Pet Food Diets and Dilated Cardiomyopathy: DCM


Dilated Cardiomyopathy: DCM


This disease has been a hot topic of discussion for the better part of the past two years in the dog world. DCM is a disease of a dog’s heart muscle, resulting in an enlarged heart.


Initially, grain-free Pet Food diets were thought to perhaps contribute to DCM. However, after extensive research and studies, The U.S. Food and Drug Administration (FDA) concluded that there is no scientific evidence that a grain-free diet causes canine dilated cardiomyopathy (DCM).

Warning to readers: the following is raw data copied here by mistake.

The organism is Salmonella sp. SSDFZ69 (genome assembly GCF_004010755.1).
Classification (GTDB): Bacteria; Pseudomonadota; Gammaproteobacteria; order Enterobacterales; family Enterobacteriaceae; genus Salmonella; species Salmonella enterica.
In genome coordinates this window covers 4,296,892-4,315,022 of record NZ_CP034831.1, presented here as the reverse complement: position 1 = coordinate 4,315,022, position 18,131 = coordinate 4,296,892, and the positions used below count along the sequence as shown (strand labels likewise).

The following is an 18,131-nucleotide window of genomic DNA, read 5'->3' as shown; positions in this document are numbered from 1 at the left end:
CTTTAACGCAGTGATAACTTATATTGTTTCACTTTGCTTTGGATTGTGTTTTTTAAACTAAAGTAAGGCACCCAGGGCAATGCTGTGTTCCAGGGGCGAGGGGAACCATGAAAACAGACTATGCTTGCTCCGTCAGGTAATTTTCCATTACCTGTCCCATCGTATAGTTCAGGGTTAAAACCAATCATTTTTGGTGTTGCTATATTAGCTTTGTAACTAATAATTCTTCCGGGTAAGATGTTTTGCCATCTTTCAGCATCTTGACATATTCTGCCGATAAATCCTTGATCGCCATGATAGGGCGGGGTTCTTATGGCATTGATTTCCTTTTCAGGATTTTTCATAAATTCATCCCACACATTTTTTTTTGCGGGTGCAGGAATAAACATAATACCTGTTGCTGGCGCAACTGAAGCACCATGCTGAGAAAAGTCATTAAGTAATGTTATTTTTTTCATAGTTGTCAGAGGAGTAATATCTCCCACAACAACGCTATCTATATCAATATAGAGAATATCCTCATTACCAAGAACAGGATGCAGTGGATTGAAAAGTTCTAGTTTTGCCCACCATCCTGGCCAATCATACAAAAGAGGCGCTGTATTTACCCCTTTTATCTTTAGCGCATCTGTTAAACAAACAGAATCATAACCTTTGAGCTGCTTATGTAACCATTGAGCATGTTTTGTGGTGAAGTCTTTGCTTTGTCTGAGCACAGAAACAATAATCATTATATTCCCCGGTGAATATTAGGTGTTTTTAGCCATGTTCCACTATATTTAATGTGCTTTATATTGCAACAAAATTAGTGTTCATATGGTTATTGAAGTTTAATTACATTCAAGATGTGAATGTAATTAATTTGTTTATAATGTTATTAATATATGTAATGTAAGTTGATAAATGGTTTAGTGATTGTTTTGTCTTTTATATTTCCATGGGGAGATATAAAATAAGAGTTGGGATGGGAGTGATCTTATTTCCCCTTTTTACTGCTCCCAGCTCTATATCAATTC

Dr. Steven Solomon, director of the FDA’s Center for Veterinary Medicine, acknowledged that the “complex scientific messaging” on DCM and diet has contributed to misinterpretation about the safety of a grain-free diet. DCM impacts approximately 1 percent of dogs in the United States. Historically, DCM has been linked to genetic predispositions, but emerging science has demonstrated an array of factors that may contribute to DCM, including breed, genetics, biology, pre-existing health conditions, digestive issues, obesity, processing of key nutrients, and activity level.


Dr. Solomon’s full remarks are available online.